When it’s time to tackle features, you address them in the following order of priority:

  1. High value, low complexity: These make a huge difference with minimal effort
  2. High value, high complexity: These features add a lot of value but require more time, resources, or costs
  3. Low value, low complexity: This quadrant includes those features that would be nice to have, but you can live without
  4. Low value, high complexity: This box includes features that are more trouble than they’re worth 
backlog prioritization framework
image source: sketchbubble.com

Tip 3: Backlog reconcile

You can do this a month by month basis, to maintain good backlog hygiene. It is also recommended to have a product roadmap reconcile. During this ritual which only requires the engineer and product manager, both parties reconcile the finished and unfinished work against the monthly roadmap. This helps understand how much of the work being delivered is directly linked to the planned roadmap that was set out at the start of your month or quarter.

Tip 4: Document Discussions, Questions, and Decisions

Ever have a client furiously claim you left out a key feature? Even though you have no recollection of ever hearing them mention wanting it before? 

That’s the risk you take when you don’t document everything. 

At Tara, we make sure to document every discussion, question, and decision right from the requirements stage. Doing so provides context around our features list, eliminates ambiguity for everyone and helps lead discussions around backlog grooming and prioritization. 

We often keep these discussion points directly in the requirement or tasks description, so that those details are always easily accessible in one place in the future.

documentation in agile requirements

Any time a stakeholder requests a change to your backlog or the priority of items, record it somewhere you can easily find it later. Simply recording questions, requests, demands, and discussions will save your whole team a lot of headaches as the project progresses.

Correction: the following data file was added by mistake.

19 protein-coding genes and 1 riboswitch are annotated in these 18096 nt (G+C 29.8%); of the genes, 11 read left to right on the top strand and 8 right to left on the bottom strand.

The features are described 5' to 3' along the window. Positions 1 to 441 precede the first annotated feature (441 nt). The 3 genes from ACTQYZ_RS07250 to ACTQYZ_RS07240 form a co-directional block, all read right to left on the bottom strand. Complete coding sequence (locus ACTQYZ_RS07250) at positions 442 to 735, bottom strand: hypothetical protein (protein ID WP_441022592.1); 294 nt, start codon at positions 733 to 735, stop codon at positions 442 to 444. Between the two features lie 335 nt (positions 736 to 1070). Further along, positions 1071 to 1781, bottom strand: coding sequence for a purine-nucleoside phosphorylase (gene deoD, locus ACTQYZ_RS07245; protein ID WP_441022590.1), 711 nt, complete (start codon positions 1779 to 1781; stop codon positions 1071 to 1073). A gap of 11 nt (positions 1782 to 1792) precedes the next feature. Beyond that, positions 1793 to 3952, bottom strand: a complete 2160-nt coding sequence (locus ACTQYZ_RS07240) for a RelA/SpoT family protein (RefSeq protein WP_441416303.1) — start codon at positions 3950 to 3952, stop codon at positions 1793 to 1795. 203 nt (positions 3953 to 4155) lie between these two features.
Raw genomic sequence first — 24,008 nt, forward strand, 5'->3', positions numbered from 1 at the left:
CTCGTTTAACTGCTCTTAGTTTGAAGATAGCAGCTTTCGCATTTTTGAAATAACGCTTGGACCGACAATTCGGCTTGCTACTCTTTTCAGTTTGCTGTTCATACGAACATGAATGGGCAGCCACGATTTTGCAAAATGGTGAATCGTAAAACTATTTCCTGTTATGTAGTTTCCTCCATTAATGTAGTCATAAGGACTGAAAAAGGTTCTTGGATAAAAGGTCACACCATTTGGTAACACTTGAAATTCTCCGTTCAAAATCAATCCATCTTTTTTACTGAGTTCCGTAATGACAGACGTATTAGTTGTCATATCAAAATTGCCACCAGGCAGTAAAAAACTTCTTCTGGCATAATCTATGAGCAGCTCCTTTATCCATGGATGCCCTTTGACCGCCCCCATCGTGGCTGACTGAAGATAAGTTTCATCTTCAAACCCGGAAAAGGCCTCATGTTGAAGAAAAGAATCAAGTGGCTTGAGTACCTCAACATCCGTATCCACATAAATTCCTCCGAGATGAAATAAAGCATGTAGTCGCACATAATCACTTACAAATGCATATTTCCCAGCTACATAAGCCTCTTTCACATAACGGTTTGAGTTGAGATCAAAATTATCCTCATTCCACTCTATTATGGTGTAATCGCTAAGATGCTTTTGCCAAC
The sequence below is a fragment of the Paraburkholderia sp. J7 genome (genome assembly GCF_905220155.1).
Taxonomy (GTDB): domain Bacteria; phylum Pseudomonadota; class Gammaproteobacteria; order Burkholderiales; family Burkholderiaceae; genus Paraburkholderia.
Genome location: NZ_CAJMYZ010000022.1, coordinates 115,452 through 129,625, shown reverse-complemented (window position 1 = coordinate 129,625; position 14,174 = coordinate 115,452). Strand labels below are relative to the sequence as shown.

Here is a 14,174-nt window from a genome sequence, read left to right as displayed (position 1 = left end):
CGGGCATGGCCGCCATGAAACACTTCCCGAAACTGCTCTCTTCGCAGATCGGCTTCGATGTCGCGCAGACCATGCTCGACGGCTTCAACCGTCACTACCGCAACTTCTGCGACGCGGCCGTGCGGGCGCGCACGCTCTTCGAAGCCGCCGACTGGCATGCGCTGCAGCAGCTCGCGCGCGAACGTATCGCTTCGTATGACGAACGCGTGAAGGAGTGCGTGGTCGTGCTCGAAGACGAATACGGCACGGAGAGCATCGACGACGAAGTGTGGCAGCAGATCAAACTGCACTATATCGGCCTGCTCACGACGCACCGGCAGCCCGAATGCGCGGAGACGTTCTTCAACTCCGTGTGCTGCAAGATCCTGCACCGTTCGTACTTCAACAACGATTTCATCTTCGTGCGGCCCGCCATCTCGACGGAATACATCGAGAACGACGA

You’ll never again have to worry about a feature being missed. And if a client (or other stakeholder) insists they’ve already asked for something, you’ll have solid proof to support whether they actually did or not.  

Using a collaboration software like Slack can help you record and store all of your conversations in a central location. You can create specific channels for your agile team to discuss tasks, technical issues, and share resources. Just make sure the tool you select lets you organize discussions, has an easy-to-use search function and doesn’t delete your history after a certain point (the free version of Slack limits your access to past messages!) 

Sprint Backlog in Agile – Final Words

If you’re new to scrum, keep in mind that things won’t always go smoothly, especially in the beginning – we know this from experience. Your sprint backlog will never be perfect right off the bat, which is why it’s so critical to refine it and groom it as you go. 

Focus on selecting the right Product Owner and capturing all the essential features and tasks. Work on detailing the high priority items without worrying too much about those further down the list. Prioritizing work consistently, using a metric and categorizing items, especially on a large backlog, to help you sort and review it. And have regular pre-planning meetings to modify the backlog based on changes and new info. 

Next Steps

Want more help refining and grooming your backlog for optimal sprint planning? Check out Tara, the product delivery platform. Our modern sprint planning software can help you keep your backlog healthy, improve your sprint planning, and increase velocity. Try it out for free today!

grooming sprint backlog